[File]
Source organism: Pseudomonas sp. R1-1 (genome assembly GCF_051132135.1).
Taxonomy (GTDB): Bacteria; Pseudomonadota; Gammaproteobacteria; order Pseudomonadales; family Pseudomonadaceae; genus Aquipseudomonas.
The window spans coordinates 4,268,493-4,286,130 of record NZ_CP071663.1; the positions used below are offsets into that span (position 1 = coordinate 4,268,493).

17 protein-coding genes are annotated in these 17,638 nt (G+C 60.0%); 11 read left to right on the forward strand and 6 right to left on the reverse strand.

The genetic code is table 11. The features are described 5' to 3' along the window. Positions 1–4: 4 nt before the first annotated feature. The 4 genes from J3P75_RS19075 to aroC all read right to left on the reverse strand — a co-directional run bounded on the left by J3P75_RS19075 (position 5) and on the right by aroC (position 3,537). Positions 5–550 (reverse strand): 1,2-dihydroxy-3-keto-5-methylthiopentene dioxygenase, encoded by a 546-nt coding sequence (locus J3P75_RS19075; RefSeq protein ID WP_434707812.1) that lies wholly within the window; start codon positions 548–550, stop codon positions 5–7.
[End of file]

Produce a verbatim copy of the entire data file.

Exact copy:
Source organism: Pseudomonas sp. R1-1 (genome assembly GCF_051132135.1).
Taxonomy (GTDB): Bacteria; Pseudomonadota; Gammaproteobacteria; order Pseudomonadales; family Pseudomonadaceae; genus Aquipseudomonas.
The window spans coordinates 4,268,493-4,286,130 of record NZ_CP071663.1; the positions used below are offsets into that span (position 1 = coordinate 4,268,493).

17 protein-coding genes are annotated in these 17,638 nt (G+C 60.0%); 11 read left to right on the forward strand and 6 right to left on the reverse strand.

The genetic code is table 11. The features are described 5' to 3' along the window. Positions 1–4: 4 nt before the first annotated feature. The 4 genes from J3P75_RS19075 to aroC all read right to left on the reverse strand — a co-directional run bounded on the left by J3P75_RS19075 (position 5) and on the right by aroC (position 3,537). Positions 5–550 (reverse strand): 1,2-dihydroxy-3-keto-5-methylthiopentene dioxygenase, encoded by a 546-nt coding sequence (locus J3P75_RS19075; RefSeq protein ID WP_434707812.1) that lies wholly within the window; start codon positions 548–550, stop codon positions 5–7.